Four police officers wrestled a Black man to the ground on a New York City subway platform last week and one of them threw nearly a dozen punches at the man as he was pinned down.
A bystander filmed much of the encounter and video cellphone video footage showing the officer whaling on the man with a flurry of punches spread quickly online. Many of the jabs landed in rapid-fire succession to the face of 50-year-old Alex Lowery as three other officers worked to subdue him.
The video circulated on social media, sparking debate. Many said it was a clear display of excessive force. But a New York Police Department spokesman claimed the officers were defending themselves after Lowery attacked two cops, according to a statement provided to Atlanta Black Star on Feb. 23.
Lowery was arrested following the incident and charged with assault on two police officers. He was also booked on two counts apiece of resisting arrest, disorderly conduct and violation of local law stemming from the Feb. 16 confrontation, which occurred on a platform at the South Ferry subway station in Manhattan.
According to NYPD’s account, Lowery got kicked out of the train station after two transit officers spotted him smoking on the platform. As the cops were escorting Lowery out of the subway, he turned and spit in one their faces. Police released surveillance footage from the subway, which showed him turn toward the officers as they were walking up the stairs toward the exit.
That touched off the violent struggle. Lowery and the both officers disappeared out of camera’s view for a few seconds as police moved in to arrest him. NYPD Sgt. Edward Riley said Lowery punched one officer in the face and head-butted the other on the stairwell. That portion of the confrontation was not seen on camera.
All three came back into frame when they tumbled down the stairs. Police said Lowery landed on top of one officers and continued his attack. Just then, two backup officers joined the fray and tried to peel Lowery off.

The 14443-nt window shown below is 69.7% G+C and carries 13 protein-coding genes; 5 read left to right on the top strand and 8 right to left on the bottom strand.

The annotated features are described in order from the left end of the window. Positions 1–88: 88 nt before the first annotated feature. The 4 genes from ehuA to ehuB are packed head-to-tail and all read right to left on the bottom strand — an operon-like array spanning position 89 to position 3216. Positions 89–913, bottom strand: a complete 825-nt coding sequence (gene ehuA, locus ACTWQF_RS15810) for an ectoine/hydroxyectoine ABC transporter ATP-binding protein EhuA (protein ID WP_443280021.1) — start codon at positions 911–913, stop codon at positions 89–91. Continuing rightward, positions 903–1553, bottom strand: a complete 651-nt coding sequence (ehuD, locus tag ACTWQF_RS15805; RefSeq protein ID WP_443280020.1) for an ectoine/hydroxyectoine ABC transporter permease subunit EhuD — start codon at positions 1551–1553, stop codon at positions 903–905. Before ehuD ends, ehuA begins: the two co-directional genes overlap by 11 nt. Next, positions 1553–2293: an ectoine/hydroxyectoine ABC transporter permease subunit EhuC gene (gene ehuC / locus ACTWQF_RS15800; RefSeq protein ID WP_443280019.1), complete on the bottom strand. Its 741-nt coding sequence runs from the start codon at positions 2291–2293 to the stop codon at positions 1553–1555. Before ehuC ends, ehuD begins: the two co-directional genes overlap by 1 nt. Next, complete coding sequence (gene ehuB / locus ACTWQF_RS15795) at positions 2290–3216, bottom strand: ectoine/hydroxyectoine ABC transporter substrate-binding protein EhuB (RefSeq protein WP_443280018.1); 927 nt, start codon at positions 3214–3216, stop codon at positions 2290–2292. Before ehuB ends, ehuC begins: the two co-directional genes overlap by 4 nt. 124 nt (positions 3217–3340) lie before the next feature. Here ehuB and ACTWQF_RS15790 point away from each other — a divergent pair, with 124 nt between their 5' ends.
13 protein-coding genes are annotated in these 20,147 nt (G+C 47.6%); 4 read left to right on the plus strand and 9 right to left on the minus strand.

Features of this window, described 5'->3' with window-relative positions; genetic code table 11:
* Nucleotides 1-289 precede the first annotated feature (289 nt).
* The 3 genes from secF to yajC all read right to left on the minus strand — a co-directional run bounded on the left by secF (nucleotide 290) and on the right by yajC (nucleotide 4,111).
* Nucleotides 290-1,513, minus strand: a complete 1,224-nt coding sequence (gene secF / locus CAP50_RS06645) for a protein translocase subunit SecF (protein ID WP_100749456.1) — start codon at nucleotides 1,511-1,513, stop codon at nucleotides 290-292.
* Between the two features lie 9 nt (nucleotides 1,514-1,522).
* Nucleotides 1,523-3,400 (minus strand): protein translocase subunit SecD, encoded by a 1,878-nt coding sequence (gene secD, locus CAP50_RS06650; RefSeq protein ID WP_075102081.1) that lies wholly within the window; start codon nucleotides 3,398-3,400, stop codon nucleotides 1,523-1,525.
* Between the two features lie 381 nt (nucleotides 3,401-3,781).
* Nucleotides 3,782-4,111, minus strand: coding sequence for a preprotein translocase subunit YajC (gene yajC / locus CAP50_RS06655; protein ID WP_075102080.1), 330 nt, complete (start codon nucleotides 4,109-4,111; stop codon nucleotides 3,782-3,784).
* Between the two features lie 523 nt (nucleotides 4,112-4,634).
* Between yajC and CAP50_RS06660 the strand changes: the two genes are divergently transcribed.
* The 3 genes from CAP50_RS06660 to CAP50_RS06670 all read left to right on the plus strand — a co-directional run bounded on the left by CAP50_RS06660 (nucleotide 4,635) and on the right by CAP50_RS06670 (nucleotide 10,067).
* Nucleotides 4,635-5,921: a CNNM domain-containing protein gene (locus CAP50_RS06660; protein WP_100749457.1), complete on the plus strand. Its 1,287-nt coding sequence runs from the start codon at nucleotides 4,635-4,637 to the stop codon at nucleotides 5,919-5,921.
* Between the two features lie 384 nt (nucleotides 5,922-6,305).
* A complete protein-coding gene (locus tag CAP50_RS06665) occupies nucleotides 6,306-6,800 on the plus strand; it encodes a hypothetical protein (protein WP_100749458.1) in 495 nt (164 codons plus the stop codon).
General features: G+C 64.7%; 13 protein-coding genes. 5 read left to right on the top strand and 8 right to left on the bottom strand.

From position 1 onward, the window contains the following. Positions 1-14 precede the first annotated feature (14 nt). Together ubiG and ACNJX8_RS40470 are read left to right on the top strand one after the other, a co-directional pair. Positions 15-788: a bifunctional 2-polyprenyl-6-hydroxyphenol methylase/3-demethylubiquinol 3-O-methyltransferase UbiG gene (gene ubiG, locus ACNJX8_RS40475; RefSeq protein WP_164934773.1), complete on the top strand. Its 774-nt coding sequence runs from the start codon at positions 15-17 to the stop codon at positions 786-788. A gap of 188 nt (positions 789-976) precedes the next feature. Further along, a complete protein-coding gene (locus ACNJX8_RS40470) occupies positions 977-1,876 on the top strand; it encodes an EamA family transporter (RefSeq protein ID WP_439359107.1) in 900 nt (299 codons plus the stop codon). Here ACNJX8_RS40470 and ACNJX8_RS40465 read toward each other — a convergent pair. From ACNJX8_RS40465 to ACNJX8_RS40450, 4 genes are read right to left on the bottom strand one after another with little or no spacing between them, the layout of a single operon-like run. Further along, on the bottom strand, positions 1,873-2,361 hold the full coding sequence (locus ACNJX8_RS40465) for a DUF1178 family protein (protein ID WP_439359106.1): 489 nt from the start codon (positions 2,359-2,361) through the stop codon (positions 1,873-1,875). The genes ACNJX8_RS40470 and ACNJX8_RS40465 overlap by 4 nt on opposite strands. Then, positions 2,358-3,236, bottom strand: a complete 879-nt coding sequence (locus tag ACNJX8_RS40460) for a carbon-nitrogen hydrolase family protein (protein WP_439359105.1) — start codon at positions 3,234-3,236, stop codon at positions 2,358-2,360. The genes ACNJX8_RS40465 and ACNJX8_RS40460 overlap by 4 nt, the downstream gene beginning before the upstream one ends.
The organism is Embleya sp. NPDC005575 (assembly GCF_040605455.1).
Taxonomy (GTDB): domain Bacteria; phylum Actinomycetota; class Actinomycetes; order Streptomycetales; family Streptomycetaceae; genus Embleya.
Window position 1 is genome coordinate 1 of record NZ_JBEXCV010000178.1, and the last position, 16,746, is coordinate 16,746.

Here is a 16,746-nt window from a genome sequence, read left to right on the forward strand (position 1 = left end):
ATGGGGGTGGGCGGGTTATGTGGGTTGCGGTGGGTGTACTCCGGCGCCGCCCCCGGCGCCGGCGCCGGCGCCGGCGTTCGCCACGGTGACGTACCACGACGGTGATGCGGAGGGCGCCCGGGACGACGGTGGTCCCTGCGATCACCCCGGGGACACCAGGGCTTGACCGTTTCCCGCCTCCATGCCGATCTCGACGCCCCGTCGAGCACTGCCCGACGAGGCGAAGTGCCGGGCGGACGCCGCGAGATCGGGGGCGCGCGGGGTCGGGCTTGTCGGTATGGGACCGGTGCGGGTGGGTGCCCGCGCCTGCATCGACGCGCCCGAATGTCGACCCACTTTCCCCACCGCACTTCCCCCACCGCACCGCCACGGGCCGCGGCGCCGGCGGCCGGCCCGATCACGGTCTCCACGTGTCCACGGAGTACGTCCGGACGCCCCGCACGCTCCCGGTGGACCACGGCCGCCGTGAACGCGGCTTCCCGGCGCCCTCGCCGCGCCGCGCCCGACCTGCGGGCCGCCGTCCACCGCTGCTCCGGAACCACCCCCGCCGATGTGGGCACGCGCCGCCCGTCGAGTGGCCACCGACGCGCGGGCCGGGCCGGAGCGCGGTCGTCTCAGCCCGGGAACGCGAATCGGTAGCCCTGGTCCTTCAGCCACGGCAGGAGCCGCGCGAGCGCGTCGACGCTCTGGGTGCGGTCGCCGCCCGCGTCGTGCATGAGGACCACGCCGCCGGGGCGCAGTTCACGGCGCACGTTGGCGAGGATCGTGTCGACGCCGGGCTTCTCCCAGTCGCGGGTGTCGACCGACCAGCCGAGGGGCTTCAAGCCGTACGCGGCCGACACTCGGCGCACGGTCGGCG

A passerby began recording as police scrapped with Lowery on the floor, trying to wrestle him into custody.
That video opened with one of the officers on top of Lowery punching him repeatedly as he laid on his back with the three other officers holding him down.
The officer threw 10 punches within seconds, connecting at least eight times as Lowery laid on his back. Police repeatedly yell for Lowery to “show your hands.” One of them shouted “Give me your hands motherf—er. Don’t reach for me.”
The four police officers were eventually able to place handcuffs on a weary, beaten and disheveled Lowery. “I’m handcuffed, man,” he told them after the tussle. “Get me the f–k off this floor.”
Police officials did not release any of the officers’ names. Nor did they say whether Lowery sustained any injuries.
NYPD did note injuries to two of the officers involved. One suffered a deep laceration to his ear and injured his knee. A second officer hurt his elbow.
Riley said NYPD is now reviewing the incident.
The incident occurred just three days after NYPD Commissioner Dermot Shea announced that 500 police officers would be stationed in the subway in response to a series of violent crimes.
“Five-hundred additional officers is a significant amount of resources added into the already thousands of officers already deployed by the NYPD,” Shea said, according to Gothamist.
Many mocked the deployment of new officers in the wake of the viral video showing Lowery’s beatdown.
“If you want to know what 500 new cops on the NYC subway looks like, this is it, this morning,” one Twitter user identified as Rebecca Kavanagh wrote on Feb. 18. “NYPD Transit District 2 officers beat an elderly apparently homeless man on the ground, while cops with police dogs surround him.”
The police department called Lowery a “parole absconder with a record of violent crimes.” In their statement, NYPD pointed out a July 2017 arrest when Lowery held a knife to a 30-year-old woman’s throat at a Harlem subway station. He was charged with criminal possession of a weapon in connection with the unprovoked attack. New York State Department of Corrections show Lowery served a prison stint for that charge and was released on parole in April 2019.
Yet people on social media argued that Lowery’s past crimes did not factor into his latest brush with the law, according to some on social media.
“The question is whether the punches captured by the third party video were necessary to subdue him. Frankly, his criminal history is irrelevant to this point, as @nypdnews well knows. The man was being subdued by three other officers at that moment while on his back,” Stephen Levin tweeted.
Police Benevolent Association President Patrick Lynch defended the officers in a statement to news outlets.
“After a week of outcry over the chaos in the subway, these cops were doing exactly what was asked of them: enforcing the transit system rules,” he said. “For their efforts, they were spat on, attacked, thrown down a flight of stairs, and one police officer nearly had his ear ripped off. None of that assault was shown in the partial video circulating online, because the pro-criminal crowd doesn’t want you to know how truly dangerous the subways have become — even for police officers.”